THE INDUCTEES

TRENT COTCHIN

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Hawthorn Investigation Update

Alastair Clarkson

Despite the fact that the AFL has appointed an independent panel to investigate the racism allegation against Hawthorn, the indigenous families involved are still wary of participating in the investigations. Some of the families involved wrote an open letter to the AFL, requesting the league admit its failings in dealing with the issue of racism. The allegations focus on a period between 2008 and 2016. The letter continued, "We have decided to participate in the AFL Independent Investigation on the basis that the AFL is also committed to independently look at its own failings, and promises to all First Nations families it will do better as a result ... the issue of racism in the AFL cannot be dealt with by a narrowly targeted investigation on a club-by-club, or crisis-by-crisis, basis. We want the AFL to take a good hard look at itself and how it has dealt with racism in the past. Not because we want to trawl over 100 years of neglect, or conduct a witch-hunt or to bring legal claims, but because we want the AFL to be a safer place for our children."

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Hawthorn Panel Appointed

Bernard Quinn KC Chairman Hawthon commission
Bernard Quinn KC
(Courtesy listgbarristers.com.au)

In early October, the AFL finally appointed their four person panel to investigate the racism allegations against Hawthorn, the then coach Alastair Clarkson and assistant Chris Fagan. Attorney Bernard Quinn, KC [King's Counsel], will head the panel and be joined by experienced barristers Jacqualyn Turfrey, Julie Buxton, and Tim Goodwin. Quinn has experience in commercial, public law and product liability law and extensive experience with class action suits. He was involved with the investigations in the Black Saturday bush fires. He also served as an associate to a justice in the High Court.

Jacqualyn Turfrey, Barrister, has extensive experience in multiple areas in commercial law and criminal law. She also worked in family and children's courts. She is an accredited mediator with experience in workplace disputes, community disputes, commercial disputes, and children's matters.  Ms Turfrey is a proud Palawa woman (Tasmania). Tim Goodwin, Barrister, specializes in commercial and public law with experience across commercial law, administrative law, government advice work, regulatory actions, and native title and land rights work.  He has experience in federal court and serves on a number of boards including the Human Rights Law Center.  He is a member of the Yuin people of the South East Coast of New South Wales.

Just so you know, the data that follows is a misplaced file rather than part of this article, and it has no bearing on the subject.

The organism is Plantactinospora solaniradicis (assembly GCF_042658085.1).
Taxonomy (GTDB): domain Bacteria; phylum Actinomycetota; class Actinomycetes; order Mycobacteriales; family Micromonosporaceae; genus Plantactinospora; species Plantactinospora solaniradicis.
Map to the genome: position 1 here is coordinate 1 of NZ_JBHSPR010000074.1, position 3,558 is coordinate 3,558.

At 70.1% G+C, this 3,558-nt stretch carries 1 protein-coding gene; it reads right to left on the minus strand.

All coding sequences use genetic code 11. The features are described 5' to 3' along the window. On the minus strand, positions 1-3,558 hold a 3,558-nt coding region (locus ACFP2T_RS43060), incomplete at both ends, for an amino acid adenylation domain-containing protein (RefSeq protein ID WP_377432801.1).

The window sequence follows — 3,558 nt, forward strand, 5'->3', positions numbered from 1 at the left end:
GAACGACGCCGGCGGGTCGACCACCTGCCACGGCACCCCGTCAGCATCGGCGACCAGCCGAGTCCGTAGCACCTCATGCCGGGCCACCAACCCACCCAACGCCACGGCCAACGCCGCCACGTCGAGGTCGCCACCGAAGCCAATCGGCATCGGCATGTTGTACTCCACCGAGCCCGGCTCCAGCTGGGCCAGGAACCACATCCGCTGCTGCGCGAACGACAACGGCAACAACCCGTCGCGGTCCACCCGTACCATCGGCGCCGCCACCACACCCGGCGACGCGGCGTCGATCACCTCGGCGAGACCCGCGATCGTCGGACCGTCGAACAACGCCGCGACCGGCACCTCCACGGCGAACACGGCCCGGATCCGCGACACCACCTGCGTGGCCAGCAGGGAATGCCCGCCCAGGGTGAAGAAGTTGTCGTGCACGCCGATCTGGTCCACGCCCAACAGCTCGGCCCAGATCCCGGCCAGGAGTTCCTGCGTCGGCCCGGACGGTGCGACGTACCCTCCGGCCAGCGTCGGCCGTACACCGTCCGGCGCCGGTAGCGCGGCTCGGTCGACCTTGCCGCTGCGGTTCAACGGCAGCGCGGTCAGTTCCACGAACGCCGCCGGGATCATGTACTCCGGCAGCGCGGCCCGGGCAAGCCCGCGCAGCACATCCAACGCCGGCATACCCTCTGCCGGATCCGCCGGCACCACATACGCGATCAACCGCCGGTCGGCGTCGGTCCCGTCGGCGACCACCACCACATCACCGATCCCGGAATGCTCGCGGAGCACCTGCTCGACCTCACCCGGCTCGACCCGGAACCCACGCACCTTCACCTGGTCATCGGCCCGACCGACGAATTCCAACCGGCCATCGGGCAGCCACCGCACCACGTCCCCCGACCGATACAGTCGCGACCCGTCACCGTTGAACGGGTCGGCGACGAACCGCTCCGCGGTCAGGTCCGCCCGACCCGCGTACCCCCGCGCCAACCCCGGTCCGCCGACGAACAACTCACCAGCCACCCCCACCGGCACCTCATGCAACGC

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Hawthorn Victims Don't Trust AFL

AFL logo

After the racism allegations against Alastair Clarkson and Chris Fagan became public, the AFL said a four member panel would be appointed to investigate further. However, those allegedly affected by the alleged abuse said they were leery of giving their stories again to the AFL because of the way such issues have been handled in the past, or not handled at all. Age reporter Caroline Wilson said, “There’s genuine despair ... that it’s taken over a week already, and ... the aggrieved families who gave evidence in the Phillip Egan review (the Hawthorn club review which started it all) ... were still not over the line as agreeing to the process. They ... have been saying they want an independent judicial enquiry ... these people gave their evidence, are unwilling to do so again in an environment they don’t trust.”

Both Clarkson and Fagan have denied the allegations, with Clarkson saying he was never interviewed at the time of the initial review. Fagan has said he will cooperate with the new round of investigations. Both coaches are believed to have hired attorneys.

Source: sen.com.au, news.com.au

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Racism Scandal Explodes at Hawthorn

Alastair Clarkson (front) (file photo)

Newly appointed North Melbourne coach Alastair Clarkson and Brisbane Coach Chris Fagan have become embroiled in very serious allegations stemming from their time together at Hawthorn. It began with an external review commissioned by the club to better understand the indigenous people, referred to as First Nations players, and their experiences at the club. The review led to the allegations being made and the club referring everything to the AFL Integrity Unit. Several of the involved players were interviewed and their stories - and those of their partners, paint a completely different picture of the "family club". The story was made public by the ABC which brought to light the treatment of the young players at the hands of the coaches and club officials.

Three players and their partners told their stories but had their names changed for the publication. The families allege that players were told to part ways with their partners, even though the women were pregnant, were forced to move out of their homes. Their partners were allegedly told to terminate unborn children. The families say the players had the SIM cards removed from their phones to further separate them from family. Essentially, they were told football came first and that was to be their primary focus. In many cases, they were bullied into choosing the club and those involved had no compassion for the players or their families. [Ed. note: the ABC has stated that Clarkson and Fagan were given multiple opportunities to respond before the allegations were made public.]